Planning the secret to a good day at Curborough, normally not an issue however the following events a few days beforehand put me under a bit of pressure.
I decided to head out to a pub meeting organised by Practical Performance Car Magazine things did not exactly go to plan....
On the way there the car kept stuttering and the fuel pump died on the A1 about two miles from my destination I had no choice but to call the RAC, after an hour or so (quite good considering it was a bank holiday weekend) they picked me up and brought the Tiger home. Bearing in mind I was going to Curborough on Tuesday it was important to get it working.
I then obtained a new fuel pump from Tiger and fitted it, the next day I took it for a test run and it failed with the same fault. It turned out to be a broken wire in the loom which I have now replaced, after another test drive I brought the car back into the garage and the clutch cable retaining pin snapped off the pedal, after repairing this it was now 19:30 Monday evening.
I then noticed that the mounting plate for the throttle cables had virtually snapped so this had to be repaired. Finally at 21:30 the car was back in one piece and hopefully working...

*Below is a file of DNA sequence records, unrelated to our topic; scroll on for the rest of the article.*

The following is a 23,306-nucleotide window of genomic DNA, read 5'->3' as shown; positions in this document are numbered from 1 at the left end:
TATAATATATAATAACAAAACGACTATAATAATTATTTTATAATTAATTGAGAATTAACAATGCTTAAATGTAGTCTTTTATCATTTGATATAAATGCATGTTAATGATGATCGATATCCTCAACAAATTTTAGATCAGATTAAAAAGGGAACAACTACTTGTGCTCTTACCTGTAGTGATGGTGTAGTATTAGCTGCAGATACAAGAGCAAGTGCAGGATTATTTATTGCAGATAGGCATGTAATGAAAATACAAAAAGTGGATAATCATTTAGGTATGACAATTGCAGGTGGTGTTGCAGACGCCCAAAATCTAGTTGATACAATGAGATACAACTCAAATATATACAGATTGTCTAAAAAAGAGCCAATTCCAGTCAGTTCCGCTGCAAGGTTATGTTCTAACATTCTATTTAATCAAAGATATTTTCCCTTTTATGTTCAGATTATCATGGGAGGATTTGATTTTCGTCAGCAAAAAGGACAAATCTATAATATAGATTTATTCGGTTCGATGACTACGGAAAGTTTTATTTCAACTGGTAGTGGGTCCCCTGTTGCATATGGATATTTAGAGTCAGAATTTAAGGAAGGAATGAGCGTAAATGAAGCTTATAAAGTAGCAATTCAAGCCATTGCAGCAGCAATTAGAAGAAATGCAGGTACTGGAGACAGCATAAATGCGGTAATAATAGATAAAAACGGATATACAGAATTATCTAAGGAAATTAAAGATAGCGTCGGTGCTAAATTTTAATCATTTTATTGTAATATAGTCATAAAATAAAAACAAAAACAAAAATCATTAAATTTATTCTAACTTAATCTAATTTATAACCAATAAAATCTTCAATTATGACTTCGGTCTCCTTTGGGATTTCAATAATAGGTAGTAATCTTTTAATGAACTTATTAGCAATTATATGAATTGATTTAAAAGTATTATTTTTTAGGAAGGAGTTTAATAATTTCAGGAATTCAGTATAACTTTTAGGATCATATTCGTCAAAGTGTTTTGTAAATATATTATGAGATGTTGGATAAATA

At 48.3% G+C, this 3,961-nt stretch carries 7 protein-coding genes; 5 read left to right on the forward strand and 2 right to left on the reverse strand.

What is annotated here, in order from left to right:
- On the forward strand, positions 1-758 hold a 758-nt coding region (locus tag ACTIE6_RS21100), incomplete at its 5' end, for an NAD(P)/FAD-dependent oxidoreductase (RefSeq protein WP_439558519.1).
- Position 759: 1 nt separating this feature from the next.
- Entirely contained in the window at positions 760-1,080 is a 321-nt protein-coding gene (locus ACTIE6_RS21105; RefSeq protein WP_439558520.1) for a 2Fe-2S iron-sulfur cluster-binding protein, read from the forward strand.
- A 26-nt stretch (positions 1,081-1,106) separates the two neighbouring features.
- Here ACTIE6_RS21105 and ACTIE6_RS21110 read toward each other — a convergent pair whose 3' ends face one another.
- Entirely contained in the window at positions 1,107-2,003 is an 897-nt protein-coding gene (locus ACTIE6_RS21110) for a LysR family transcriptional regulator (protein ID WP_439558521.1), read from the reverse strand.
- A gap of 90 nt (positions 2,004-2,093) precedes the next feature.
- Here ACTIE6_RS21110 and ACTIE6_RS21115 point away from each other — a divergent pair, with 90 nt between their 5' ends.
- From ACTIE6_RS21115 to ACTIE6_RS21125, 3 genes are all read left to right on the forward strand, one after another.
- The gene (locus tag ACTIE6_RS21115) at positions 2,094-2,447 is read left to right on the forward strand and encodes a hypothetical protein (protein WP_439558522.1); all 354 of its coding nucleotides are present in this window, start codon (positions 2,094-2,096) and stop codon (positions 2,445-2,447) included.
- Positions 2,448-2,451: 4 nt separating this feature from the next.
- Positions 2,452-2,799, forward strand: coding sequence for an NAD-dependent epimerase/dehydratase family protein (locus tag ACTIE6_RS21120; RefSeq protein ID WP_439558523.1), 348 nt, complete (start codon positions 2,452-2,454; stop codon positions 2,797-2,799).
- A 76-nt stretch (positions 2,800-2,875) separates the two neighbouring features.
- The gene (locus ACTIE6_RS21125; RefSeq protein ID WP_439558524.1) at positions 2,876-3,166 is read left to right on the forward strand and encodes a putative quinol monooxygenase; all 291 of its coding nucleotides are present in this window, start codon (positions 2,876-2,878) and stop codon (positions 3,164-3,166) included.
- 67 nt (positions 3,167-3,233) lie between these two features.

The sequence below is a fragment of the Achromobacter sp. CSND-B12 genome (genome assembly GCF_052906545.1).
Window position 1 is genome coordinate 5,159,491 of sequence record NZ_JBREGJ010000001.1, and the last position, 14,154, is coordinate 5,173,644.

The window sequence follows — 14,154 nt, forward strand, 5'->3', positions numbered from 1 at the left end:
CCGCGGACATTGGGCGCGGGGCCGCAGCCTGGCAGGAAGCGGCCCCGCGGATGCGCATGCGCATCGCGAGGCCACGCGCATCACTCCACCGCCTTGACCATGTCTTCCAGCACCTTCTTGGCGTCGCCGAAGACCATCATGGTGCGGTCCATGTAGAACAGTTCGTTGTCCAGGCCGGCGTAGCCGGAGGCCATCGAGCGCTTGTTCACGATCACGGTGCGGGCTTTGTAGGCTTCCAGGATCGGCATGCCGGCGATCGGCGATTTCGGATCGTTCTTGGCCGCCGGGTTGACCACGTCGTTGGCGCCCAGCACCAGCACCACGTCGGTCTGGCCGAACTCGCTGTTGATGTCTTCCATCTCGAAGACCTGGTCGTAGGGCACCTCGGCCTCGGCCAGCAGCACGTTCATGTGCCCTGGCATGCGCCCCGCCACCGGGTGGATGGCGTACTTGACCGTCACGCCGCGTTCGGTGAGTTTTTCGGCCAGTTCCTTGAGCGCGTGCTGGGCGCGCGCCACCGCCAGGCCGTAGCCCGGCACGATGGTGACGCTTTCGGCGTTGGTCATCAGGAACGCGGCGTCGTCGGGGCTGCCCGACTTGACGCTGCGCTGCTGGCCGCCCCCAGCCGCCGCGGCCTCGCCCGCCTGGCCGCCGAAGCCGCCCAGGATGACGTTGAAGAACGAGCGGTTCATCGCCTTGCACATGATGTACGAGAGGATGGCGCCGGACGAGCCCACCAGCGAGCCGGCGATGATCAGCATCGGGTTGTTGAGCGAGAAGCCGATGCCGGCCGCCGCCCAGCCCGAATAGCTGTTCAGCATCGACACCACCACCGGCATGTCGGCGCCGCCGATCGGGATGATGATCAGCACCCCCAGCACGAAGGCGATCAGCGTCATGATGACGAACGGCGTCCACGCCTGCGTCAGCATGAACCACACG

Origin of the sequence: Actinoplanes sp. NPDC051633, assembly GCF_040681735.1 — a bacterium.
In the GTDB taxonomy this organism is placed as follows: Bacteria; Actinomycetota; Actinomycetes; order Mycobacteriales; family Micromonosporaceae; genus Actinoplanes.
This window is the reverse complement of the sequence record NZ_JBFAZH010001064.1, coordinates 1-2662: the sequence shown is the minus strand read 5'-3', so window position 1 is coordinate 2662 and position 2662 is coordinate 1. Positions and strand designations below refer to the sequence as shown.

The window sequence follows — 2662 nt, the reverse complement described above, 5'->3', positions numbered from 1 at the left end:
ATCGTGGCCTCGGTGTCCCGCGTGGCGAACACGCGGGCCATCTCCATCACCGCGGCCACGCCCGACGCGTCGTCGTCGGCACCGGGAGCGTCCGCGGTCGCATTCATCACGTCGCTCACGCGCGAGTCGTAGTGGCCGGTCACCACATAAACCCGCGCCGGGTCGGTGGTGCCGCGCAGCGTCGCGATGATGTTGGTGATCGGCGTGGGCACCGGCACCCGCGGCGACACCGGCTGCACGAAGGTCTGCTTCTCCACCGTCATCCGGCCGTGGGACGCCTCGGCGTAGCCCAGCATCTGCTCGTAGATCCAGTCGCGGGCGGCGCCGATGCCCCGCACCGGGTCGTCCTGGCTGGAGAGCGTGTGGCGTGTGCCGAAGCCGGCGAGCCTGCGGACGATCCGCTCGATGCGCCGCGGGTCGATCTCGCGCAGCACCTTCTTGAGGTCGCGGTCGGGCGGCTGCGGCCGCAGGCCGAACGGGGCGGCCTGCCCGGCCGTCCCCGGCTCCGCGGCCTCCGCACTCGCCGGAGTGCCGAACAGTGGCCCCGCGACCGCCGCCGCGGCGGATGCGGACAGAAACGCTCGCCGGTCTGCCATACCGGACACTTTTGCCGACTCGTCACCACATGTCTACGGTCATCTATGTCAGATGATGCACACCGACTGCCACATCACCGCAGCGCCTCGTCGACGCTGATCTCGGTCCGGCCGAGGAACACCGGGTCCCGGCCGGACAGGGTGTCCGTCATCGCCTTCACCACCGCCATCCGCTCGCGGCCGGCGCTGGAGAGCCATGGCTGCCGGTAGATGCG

07:30 Tuesday morning and we set off not as fast as usual as I want to make sure things are working properly with the car however by Corby it all seems to be running fine and I open the engine up further, unless a need for a quick "rest stop" brings me to a halt just off the M1 junction. At this point Piers wakes up having been asleep since I got on the A47! There are now two people I know who can sleep in a Tiger - young Chris Davison (see the report on the EATOC Web Site and Piers. I had thought it was impossible due to the constant noise and vibration the car subjects you too.
There were some interesting cars and some new faces as well.
Bill Sayer brought his mid-engined Avon, this amazing machine features a combination of a MK1 MR2 and an Avon, with the engine and gearbox remaining in the same position. We had seen this car previously but it was now sporting a 20V Toyota engine instead of the original 4-Age unit.
Ed Needham brought Aerocat which had need a couple of valve followers replaced and instead of just doing that work had had a new set of performance cams fitted as well (well wouldn't you!).
The Wilkins brought the racing Avon which later that day disgraced itself.
Matt Gregory brought the Pink R6 (as usual) and this managed to fill up it's oil catch tanks to the point where they overflowed.
We also had Alec Davis (cat), Rupert and Andrew Corbett (cat) and Dave Davies (Super Six).
The two new participants were Gareth Witham in his Yellow Super Six and Kevin Ecclestone in a yellow/blue Cat.